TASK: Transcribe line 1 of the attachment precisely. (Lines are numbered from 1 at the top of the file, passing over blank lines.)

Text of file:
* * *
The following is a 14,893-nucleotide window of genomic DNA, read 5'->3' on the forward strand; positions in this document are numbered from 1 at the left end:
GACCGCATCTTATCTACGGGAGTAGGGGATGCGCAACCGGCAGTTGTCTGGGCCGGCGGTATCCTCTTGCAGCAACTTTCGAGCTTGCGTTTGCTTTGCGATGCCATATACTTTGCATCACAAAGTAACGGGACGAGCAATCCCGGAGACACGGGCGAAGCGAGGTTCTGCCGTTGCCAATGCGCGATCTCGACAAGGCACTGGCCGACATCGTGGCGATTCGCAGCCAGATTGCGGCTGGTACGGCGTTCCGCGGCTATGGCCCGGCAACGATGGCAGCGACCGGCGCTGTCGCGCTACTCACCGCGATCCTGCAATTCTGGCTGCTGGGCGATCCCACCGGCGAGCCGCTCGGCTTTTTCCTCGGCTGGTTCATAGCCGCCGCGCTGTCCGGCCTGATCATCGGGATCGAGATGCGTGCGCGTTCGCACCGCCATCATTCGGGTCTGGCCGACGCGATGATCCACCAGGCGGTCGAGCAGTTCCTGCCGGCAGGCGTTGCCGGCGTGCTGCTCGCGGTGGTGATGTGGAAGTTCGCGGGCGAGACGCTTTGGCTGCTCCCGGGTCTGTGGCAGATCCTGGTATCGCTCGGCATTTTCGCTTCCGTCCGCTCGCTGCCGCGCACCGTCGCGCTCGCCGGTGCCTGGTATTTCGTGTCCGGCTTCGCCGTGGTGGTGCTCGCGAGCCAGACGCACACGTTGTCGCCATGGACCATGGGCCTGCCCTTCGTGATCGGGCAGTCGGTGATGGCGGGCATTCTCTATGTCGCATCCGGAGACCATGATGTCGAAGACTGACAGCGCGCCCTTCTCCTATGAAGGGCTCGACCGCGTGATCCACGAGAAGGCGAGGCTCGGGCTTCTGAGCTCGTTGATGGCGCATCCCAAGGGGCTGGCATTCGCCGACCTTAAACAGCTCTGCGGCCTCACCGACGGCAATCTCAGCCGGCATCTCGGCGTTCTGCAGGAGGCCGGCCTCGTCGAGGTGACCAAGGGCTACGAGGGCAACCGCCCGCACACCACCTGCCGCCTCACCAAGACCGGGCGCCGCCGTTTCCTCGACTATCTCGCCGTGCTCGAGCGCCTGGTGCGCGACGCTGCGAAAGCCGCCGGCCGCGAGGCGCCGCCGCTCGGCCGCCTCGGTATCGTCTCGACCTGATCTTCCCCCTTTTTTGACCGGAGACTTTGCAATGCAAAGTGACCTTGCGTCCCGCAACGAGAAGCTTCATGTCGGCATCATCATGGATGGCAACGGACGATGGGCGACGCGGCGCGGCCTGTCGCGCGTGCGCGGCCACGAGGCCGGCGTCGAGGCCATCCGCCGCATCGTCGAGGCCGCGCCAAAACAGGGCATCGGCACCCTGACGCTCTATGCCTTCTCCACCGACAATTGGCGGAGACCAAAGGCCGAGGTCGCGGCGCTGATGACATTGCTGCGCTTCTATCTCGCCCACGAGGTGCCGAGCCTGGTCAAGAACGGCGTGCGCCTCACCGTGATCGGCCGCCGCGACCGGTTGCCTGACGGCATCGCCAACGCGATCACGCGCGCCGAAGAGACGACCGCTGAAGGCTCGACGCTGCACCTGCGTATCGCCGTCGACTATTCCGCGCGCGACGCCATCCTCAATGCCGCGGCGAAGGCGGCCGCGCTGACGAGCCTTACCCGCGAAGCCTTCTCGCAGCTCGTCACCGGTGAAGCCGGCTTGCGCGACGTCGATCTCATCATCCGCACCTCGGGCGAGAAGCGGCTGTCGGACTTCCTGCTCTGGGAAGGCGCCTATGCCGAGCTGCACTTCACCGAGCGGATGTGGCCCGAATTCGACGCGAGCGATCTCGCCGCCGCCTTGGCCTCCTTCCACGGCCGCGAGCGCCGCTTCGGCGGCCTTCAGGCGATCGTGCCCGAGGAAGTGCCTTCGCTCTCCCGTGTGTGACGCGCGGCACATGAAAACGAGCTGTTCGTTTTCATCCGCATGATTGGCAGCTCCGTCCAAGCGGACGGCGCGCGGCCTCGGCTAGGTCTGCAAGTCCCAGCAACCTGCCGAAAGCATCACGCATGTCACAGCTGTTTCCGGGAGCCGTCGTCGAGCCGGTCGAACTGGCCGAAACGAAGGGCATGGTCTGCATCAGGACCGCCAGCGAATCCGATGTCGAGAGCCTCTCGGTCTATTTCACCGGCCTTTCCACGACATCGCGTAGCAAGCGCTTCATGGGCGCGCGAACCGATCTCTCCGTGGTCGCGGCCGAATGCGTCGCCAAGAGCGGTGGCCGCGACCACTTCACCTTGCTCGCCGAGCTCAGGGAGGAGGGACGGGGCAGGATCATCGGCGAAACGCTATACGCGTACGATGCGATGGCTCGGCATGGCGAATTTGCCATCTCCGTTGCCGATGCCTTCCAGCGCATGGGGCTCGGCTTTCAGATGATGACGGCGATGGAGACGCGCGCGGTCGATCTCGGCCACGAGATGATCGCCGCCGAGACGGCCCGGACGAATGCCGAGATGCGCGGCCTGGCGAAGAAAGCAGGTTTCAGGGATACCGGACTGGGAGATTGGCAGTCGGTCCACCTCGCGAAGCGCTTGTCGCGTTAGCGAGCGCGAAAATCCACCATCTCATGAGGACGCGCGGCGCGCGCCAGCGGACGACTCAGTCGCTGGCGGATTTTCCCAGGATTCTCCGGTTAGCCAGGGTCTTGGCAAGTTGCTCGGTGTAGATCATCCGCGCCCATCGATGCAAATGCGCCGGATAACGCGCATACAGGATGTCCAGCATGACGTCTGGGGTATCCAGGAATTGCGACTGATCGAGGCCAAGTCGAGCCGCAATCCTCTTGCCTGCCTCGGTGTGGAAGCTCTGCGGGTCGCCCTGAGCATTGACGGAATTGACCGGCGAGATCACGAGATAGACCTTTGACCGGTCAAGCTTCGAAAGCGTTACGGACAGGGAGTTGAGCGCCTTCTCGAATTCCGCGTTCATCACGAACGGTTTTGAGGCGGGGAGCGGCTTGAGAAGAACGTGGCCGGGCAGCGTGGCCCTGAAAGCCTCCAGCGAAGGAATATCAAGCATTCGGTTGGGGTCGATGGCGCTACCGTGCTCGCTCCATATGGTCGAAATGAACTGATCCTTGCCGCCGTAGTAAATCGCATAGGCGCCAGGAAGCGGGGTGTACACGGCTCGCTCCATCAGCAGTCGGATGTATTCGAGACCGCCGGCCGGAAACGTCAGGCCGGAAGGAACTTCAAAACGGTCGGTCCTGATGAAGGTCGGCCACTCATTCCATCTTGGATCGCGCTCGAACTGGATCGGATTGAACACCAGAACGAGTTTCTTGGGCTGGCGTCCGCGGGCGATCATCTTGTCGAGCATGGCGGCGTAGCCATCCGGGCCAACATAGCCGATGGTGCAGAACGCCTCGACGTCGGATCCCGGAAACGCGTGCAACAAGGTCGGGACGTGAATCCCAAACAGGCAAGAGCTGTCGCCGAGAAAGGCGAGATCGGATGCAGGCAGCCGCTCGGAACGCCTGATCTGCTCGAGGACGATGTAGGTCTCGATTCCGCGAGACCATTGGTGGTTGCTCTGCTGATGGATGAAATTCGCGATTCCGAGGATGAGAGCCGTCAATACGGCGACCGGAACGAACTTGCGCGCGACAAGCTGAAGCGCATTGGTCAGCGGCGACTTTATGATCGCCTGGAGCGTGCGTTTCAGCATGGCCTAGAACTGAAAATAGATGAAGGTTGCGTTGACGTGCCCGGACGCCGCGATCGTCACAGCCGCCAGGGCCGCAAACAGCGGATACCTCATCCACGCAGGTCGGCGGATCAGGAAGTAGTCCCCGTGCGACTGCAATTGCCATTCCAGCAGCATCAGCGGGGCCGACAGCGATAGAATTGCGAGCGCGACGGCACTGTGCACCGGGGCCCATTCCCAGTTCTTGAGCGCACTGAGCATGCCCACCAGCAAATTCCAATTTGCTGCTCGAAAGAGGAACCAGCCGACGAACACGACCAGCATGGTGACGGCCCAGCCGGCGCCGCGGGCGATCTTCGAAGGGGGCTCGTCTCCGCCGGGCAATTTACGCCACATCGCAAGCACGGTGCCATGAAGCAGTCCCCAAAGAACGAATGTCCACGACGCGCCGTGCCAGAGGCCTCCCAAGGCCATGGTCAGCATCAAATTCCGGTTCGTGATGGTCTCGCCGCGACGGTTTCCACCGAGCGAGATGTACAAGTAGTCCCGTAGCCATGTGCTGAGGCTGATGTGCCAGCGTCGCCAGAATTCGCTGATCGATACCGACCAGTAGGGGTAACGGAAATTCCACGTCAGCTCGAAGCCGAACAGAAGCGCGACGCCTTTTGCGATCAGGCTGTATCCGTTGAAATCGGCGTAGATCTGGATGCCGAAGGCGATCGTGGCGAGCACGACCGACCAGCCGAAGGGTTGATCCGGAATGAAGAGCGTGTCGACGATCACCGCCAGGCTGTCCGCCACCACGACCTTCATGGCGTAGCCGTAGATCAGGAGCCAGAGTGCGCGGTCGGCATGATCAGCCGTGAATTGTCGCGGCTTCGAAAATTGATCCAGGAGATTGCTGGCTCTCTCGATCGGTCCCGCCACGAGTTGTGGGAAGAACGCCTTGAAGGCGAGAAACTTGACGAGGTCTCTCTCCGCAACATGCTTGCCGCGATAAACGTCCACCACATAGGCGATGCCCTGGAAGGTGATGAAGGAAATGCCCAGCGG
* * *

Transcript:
The following is a 14,893-nucleotide window of genomic DNA, read 5'->3' on the forward strand; positions in this document are numbered from 1 at the left end: